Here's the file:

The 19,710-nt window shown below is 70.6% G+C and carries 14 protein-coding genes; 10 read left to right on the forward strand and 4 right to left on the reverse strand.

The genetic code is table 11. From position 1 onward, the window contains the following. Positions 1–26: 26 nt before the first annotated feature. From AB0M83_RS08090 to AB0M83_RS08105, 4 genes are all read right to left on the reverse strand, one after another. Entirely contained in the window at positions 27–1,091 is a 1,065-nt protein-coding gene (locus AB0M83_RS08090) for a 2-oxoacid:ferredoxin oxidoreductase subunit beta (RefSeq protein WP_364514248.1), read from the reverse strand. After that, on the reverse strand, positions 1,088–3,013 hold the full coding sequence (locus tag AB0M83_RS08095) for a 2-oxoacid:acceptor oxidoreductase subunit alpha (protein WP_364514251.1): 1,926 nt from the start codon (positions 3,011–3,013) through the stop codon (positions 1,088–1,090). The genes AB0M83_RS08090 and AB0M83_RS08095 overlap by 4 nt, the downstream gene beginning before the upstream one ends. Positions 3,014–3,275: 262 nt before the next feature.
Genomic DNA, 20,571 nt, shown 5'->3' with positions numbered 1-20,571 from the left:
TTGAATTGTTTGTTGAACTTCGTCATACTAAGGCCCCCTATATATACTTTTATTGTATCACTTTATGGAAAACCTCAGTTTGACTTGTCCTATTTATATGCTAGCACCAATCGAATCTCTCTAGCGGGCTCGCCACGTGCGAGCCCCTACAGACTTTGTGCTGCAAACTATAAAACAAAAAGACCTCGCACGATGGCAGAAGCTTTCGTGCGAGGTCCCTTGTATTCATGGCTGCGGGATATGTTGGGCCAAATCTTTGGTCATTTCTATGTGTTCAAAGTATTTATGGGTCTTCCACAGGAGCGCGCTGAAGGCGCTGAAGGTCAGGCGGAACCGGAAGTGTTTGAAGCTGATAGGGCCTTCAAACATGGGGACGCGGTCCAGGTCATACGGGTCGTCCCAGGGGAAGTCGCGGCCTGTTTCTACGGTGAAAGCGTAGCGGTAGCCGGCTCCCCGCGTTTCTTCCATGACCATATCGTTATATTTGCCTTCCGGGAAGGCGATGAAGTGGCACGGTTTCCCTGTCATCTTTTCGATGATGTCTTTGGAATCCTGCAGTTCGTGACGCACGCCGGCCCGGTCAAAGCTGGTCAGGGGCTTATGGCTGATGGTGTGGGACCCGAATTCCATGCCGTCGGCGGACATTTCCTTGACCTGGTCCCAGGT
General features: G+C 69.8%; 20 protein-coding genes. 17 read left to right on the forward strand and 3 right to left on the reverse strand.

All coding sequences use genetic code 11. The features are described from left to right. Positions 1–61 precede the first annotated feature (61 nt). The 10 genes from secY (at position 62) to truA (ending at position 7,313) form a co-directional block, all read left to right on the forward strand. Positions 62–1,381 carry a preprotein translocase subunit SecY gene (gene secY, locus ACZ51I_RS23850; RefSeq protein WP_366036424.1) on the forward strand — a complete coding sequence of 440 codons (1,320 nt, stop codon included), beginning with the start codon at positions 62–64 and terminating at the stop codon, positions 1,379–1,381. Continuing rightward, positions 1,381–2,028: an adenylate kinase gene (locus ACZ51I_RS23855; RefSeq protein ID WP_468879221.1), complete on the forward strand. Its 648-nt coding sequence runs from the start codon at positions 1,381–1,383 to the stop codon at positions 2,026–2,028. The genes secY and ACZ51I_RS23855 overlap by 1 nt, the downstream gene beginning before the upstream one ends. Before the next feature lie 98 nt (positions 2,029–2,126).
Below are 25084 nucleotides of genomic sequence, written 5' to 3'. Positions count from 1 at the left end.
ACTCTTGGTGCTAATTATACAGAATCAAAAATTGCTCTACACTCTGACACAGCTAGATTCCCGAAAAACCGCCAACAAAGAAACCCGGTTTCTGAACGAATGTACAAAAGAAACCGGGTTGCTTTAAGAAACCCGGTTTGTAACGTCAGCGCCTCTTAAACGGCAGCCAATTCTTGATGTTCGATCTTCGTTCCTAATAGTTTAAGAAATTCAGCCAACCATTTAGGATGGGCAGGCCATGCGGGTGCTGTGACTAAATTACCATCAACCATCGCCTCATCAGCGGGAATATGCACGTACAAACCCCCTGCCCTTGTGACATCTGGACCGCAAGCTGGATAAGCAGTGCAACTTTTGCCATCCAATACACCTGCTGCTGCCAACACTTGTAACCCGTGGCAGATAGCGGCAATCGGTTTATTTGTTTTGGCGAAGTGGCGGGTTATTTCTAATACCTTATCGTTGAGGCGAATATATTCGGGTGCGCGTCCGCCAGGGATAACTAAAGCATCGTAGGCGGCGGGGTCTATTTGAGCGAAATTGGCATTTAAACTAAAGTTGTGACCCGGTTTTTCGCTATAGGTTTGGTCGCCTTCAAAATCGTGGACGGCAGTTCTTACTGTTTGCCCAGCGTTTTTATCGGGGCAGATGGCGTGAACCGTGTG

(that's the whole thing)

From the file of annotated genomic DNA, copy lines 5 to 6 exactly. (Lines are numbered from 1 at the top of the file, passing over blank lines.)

General features: G+C 69.8%; 20 protein-coding genes. 17 read left to right on the forward strand and 3 right to left on the reverse strand.

All coding sequences use genetic code 11. The features are described from left to right. Positions 1–61 precede the first annotated feature (61 nt). The 10 genes from secY (at position 62) to truA (ending at position 7,313) form a co-directional block, all read left to right on the forward strand. Positions 62–1,381 carry a preprotein translocase subunit SecY gene (gene secY, locus ACZ51I_RS23850; RefSeq protein WP_366036424.1) on the forward strand — a complete coding sequence of 440 codons (1,320 nt, stop codon included), beginning with the start codon at positions 62–64 and terminating at the stop codon, positions 1,379–1,381. Continuing rightward, positions 1,381–2,028: an adenylate kinase gene (locus ACZ51I_RS23855; RefSeq protein ID WP_468879221.1), complete on the forward strand. Its 648-nt coding sequence runs from the start codon at positions 1,381–1,383 to the stop codon at positions 2,026–2,028. The genes secY and ACZ51I_RS23855 overlap by 1 nt, the downstream gene beginning before the upstream one ends. Before the next feature lie 98 nt (positions 2,029–2,126).